It’s an interesting trend to see how people look for solutions to their personal health issues. I have never been able to completely eliminate the need for my regular doctor, but I have definitely learned to live with that. I have been lucky enough to have a chronic disease that I don’t always think about much, but I have a few little “hacks” I have made that I now live with and take for granted each day.
One of my biggest health problems is a chronic and often debilitating illness. I have an auto-immune disease that attacks my liver, kidneys, and adrenals. It can be incredibly debilitating and life-threatening, and it makes living with this ailment a constant struggle. The fact that so many people have the same disease in the same area of the body (and often the same part of the body) doesn’t help matters.
I have a few little hacks I have made that I now live with each day. One is actually my wife, who has the same autoimmune disease. It’s pretty amazing, you know, when you can be your own doctor and still have a husband or wife who can help you out. What I have is a series of little tricks and tips that help me get through my day. One of them is a technique that many of you might already know but might be a little new to you.
Joplin is a famous folk artist from the 1930’s and he always wanted to paint in the nude in his later years. Not that I necessarily need to know that, but I think it’s a great way to keep your identity and personal style out there.
So the idea is to use a watercolor brush to spray water in a wide arc (like you’re painting) to create a large, almost-nude canvas. The watercolor is then washed down on the canvas with a small brush so it dries and forms a smooth, even surface.
I’ll admit, I’ve only painted a few pieces in the past and they’ve always been on the smaller side. But the more I have, the more I realize that the process is incredibly rewarding. It’s also kind of amazing that the watercolor technique works so well on a canvas that isn’t a canvas at all. It’s almost like you’re painting on a different medium. The technique works in a way that’s almost like painting at a very high speed.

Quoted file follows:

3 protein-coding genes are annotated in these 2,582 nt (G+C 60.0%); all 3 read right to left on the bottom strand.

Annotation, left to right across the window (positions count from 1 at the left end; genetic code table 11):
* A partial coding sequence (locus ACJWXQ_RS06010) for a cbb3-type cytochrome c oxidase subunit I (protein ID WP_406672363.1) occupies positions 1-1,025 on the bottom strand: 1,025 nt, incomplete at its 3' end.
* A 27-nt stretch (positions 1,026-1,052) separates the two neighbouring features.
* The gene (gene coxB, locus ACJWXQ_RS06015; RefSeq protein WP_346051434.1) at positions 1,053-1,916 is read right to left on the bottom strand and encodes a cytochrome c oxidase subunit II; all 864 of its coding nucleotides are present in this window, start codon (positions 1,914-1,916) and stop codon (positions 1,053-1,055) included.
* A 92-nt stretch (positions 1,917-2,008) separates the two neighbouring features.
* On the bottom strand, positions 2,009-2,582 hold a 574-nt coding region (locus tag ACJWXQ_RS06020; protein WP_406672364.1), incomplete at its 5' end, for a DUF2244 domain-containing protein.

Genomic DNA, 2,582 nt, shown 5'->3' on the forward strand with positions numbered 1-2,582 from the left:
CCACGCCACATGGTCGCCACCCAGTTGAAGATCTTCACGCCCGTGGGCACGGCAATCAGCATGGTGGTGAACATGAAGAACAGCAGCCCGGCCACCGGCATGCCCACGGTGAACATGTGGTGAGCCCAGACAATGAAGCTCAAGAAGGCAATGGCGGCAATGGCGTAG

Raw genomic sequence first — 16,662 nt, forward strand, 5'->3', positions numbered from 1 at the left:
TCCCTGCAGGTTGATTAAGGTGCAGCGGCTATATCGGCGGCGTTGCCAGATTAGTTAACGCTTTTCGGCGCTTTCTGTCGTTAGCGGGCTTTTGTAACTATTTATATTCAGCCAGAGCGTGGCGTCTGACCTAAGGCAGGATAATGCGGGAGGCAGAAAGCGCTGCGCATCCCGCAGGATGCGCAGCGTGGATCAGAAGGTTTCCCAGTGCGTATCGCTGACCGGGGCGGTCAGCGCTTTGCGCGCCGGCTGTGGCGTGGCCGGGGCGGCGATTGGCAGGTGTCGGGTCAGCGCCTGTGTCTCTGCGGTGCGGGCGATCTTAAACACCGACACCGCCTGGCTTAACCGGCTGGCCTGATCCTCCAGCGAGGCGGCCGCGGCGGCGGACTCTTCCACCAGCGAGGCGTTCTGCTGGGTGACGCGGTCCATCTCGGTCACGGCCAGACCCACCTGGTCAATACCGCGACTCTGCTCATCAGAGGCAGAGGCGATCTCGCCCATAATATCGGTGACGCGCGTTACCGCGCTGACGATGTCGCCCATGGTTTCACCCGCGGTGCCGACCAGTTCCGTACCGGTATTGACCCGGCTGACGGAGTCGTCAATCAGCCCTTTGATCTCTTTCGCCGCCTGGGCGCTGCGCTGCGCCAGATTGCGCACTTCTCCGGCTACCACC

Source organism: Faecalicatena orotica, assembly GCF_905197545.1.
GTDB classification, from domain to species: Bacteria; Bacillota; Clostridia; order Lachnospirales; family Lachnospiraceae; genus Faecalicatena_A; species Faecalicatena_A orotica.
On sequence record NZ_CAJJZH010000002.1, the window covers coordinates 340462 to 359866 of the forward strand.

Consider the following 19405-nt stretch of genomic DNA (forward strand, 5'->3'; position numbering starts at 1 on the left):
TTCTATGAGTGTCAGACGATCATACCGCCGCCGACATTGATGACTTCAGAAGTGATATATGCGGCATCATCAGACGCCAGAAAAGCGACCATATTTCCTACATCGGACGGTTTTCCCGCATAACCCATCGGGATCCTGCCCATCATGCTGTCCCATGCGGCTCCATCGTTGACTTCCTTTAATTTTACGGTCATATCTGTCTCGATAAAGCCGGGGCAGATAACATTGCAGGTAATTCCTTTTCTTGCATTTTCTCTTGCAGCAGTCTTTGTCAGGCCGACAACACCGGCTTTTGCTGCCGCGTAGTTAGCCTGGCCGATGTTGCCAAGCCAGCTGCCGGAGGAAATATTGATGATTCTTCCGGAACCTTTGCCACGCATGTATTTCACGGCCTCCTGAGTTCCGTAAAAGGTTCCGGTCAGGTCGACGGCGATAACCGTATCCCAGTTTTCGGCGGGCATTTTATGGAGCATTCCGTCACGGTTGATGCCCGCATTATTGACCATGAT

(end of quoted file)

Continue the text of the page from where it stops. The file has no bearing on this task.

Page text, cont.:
Artists are almost always self-taught, and even those who have been doing it for a long time can only use one or two of the techniques they pick up on their own. But with a few careful strokes, you can use watercolor to create tones and effects that just aren’t available in other techniques. The end result is a color that is unique but almost looks like it was painted on the canvas with a watercolor brush.
I think this technique needs to be used with a very careful eye and very minimal application of watercolor. You can get some really nice results with a very small piece of watercolor, but you can end up with a watercolor/oil color that looks like it was painted on the canvas with a watercolor brush. Using it in a way that isn’t too intense and uses a lot of watercolor strokes will end up with a more subtle result.
I’m not sure about this, but I think the joplin health and rehab painting technique has a lot of advantages. It uses a very minimal amount of watercolor and doesn’t use the watercolor brush at all. It also uses more subtle strokes that can be used in many different ways, so it’s not as likely to look like it was painted on the canvas with a watercolor brush.
It also requires less time and effort because the results are subtle and not too intense. If you dont use a very minimal amount of watercolor, you will end up with a much more intense result that will look like a painting, but is not quite as subtle.